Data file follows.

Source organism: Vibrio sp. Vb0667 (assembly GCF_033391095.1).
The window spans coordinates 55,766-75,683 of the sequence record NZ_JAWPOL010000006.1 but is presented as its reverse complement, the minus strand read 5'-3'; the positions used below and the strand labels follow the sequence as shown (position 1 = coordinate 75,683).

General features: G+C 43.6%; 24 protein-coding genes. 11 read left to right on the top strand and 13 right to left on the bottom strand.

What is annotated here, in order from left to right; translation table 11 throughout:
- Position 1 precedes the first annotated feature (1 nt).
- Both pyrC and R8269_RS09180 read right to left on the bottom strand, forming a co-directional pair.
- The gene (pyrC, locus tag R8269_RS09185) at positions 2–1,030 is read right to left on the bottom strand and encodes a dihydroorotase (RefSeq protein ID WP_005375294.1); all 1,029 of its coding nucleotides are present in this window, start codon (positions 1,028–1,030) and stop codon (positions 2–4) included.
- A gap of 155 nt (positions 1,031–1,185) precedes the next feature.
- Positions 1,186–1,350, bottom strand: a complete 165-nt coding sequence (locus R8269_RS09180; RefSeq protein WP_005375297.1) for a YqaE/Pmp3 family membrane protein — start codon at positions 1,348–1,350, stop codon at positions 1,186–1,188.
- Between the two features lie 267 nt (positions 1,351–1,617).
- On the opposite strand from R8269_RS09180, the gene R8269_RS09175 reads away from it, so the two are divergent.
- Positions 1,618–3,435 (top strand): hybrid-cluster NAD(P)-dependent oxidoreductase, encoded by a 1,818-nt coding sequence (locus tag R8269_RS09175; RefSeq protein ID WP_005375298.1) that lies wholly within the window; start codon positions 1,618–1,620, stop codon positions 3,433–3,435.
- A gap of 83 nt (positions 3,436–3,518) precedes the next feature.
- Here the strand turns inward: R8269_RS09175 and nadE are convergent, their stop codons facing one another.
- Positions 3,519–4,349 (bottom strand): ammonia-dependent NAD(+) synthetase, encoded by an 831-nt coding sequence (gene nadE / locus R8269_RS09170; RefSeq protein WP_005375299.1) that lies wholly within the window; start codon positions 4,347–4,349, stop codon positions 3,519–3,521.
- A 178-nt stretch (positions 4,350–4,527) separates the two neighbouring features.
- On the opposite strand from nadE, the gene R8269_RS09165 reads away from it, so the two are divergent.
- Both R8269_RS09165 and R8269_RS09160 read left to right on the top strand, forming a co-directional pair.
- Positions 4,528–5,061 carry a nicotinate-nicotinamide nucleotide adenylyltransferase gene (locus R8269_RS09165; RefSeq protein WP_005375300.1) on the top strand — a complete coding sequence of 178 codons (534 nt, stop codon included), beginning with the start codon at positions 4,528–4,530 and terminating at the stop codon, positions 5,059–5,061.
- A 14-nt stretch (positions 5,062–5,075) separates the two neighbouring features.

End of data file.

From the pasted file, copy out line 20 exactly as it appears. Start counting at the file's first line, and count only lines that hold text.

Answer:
- A 14-nt stretch (positions 5,062–5,075) separates the two neighbouring features.